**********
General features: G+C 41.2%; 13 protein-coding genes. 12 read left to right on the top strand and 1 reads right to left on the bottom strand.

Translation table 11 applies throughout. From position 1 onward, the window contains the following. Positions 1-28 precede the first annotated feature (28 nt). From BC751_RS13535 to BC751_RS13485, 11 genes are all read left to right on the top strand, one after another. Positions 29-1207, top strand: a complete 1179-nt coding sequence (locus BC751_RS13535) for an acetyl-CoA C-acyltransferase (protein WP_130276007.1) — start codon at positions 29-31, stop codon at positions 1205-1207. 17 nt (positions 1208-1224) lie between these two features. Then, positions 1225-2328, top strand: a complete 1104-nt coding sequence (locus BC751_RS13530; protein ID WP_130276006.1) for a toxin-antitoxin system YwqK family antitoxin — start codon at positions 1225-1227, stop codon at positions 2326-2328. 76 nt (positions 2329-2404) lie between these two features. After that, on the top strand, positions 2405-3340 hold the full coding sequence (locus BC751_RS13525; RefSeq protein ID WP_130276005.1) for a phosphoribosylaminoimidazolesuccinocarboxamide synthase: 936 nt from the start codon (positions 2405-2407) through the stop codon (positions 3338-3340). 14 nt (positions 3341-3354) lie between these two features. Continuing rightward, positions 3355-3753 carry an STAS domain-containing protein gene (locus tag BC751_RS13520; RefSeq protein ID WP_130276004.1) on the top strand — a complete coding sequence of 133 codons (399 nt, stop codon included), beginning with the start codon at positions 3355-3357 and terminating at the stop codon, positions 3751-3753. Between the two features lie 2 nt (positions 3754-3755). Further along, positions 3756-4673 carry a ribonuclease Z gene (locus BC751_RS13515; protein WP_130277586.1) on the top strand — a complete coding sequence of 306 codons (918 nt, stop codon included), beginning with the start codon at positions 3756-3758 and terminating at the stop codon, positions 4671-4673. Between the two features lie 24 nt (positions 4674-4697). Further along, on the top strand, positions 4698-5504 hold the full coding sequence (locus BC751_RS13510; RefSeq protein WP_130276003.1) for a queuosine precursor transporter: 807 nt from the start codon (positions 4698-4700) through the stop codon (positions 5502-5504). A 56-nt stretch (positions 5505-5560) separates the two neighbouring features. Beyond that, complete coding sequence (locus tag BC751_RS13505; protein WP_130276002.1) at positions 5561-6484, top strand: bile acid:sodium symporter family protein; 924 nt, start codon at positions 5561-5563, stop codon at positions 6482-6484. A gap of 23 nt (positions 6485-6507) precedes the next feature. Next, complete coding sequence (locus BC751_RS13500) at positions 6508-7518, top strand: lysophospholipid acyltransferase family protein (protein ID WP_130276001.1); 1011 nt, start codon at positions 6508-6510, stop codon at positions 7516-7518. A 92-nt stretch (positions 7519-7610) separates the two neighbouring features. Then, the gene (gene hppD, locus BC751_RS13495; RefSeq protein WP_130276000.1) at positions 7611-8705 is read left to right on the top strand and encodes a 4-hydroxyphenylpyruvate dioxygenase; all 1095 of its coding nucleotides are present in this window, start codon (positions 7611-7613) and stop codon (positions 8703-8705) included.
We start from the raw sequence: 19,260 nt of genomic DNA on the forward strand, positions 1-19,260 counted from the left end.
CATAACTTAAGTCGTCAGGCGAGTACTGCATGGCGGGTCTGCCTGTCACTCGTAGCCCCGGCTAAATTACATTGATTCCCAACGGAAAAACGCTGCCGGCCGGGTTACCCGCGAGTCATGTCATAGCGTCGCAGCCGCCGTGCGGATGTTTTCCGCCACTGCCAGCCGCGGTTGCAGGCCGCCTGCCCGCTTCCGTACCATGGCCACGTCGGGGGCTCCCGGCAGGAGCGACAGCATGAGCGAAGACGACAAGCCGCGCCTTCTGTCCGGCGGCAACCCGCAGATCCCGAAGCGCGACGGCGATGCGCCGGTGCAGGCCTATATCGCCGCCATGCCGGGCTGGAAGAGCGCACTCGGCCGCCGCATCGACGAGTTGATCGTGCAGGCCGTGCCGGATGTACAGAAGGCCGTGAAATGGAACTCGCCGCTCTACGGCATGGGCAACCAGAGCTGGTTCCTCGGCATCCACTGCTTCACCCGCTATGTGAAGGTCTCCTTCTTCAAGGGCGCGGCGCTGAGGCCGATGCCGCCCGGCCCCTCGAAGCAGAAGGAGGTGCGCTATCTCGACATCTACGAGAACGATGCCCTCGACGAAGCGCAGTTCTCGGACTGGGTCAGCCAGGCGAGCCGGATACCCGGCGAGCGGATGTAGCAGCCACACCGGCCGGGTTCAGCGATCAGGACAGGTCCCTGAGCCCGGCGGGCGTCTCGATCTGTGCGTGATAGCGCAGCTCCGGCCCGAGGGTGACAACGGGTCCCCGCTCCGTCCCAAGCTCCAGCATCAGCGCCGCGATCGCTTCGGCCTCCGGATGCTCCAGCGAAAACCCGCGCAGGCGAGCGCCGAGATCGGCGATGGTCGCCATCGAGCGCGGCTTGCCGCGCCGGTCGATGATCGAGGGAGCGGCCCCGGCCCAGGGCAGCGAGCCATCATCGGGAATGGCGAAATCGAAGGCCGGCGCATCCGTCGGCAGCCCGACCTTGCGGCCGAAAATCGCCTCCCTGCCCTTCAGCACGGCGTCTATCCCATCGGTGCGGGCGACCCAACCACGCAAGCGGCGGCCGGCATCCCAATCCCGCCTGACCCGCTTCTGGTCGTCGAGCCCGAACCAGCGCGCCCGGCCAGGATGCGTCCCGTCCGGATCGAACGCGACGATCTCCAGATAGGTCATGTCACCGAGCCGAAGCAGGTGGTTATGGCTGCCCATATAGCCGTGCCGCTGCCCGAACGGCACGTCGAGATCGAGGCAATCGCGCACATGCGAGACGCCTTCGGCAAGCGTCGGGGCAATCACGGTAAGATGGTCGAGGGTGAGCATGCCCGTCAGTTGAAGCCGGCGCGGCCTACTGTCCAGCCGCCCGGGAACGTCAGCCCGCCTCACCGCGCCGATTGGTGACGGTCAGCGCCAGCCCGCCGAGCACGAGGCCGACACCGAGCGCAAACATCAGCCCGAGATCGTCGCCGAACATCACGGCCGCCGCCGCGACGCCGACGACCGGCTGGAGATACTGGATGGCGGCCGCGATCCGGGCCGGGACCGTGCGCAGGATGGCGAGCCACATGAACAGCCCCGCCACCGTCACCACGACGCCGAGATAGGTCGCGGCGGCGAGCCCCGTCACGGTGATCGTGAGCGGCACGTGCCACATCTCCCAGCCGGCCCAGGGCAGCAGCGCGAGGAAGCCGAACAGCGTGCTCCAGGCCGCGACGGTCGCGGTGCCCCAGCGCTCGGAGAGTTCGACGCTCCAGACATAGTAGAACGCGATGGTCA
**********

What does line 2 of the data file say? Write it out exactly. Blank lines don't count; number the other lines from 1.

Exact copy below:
Translation table 11 applies throughout. From position 1 onward, the window contains the following. Positions 1-28 precede the first annotated feature (28 nt). From BC751_RS13535 to BC751_RS13485, 11 genes are all read left to right on the top strand, one after another. Positions 29-1207, top strand: a complete 1179-nt coding sequence (locus BC751_RS13535) for an acetyl-CoA C-acyltransferase (protein WP_130276007.1) — start codon at positions 29-31, stop codon at positions 1205-1207. 17 nt (positions 1208-1224) lie between these two features. Then, positions 1225-2328, top strand: a complete 1104-nt coding sequence (locus BC751_RS13530; protein ID WP_130276006.1) for a toxin-antitoxin system YwqK family antitoxin — start codon at positions 1225-1227, stop codon at positions 2326-2328. 76 nt (positions 2329-2404) lie between these two features. After that, on the top strand, positions 2405-3340 hold the full coding sequence (locus BC751_RS13525; RefSeq protein ID WP_130276005.1) for a phosphoribosylaminoimidazolesuccinocarboxamide synthase: 936 nt from the start codon (positions 2405-2407) through the stop codon (positions 3338-3340). 14 nt (positions 3341-3354) lie between these two features. Continuing rightward, positions 3355-3753 carry an STAS domain-containing protein gene (locus tag BC751_RS13520; RefSeq protein ID WP_130276004.1) on the top strand — a complete coding sequence of 133 codons (399 nt, stop codon included), beginning with the start codon at positions 3355-3357 and terminating at the stop codon, positions 3751-3753. Between the two features lie 2 nt (positions 3754-3755). Further along, positions 3756-4673 carry a ribonuclease Z gene (locus BC751_RS13515; protein WP_130277586.1) on the top strand — a complete coding sequence of 306 codons (918 nt, stop codon included), beginning with the start codon at positions 3756-3758 and terminating at the stop codon, positions 4671-4673. Between the two features lie 24 nt (positions 4674-4697). Further along, on the top strand, positions 4698-5504 hold the full coding sequence (locus BC751_RS13510; RefSeq protein WP_130276003.1) for a queuosine precursor transporter: 807 nt from the start codon (positions 4698-4700) through the stop codon (positions 5502-5504). A 56-nt stretch (positions 5505-5560) separates the two neighbouring features. Beyond that, complete coding sequence (locus tag BC751_RS13505; protein WP_130276002.1) at positions 5561-6484, top strand: bile acid:sodium symporter family protein; 924 nt, start codon at positions 5561-5563, stop codon at positions 6482-6484. A gap of 23 nt (positions 6485-6507) precedes the next feature. Next, complete coding sequence (locus BC751_RS13500) at positions 6508-7518, top strand: lysophospholipid acyltransferase family protein (protein ID WP_130276001.1); 1011 nt, start codon at positions 6508-6510, stop codon at positions 7516-7518. A 92-nt stretch (positions 7519-7610) separates the two neighbouring features. Then, the gene (gene hppD, locus BC751_RS13495; RefSeq protein WP_130276000.1) at positions 7611-8705 is read left to right on the top strand and encodes a 4-hydroxyphenylpyruvate dioxygenase; all 1095 of its coding nucleotides are present in this window, start codon (positions 7611-7613) and stop codon (positions 8703-8705) included.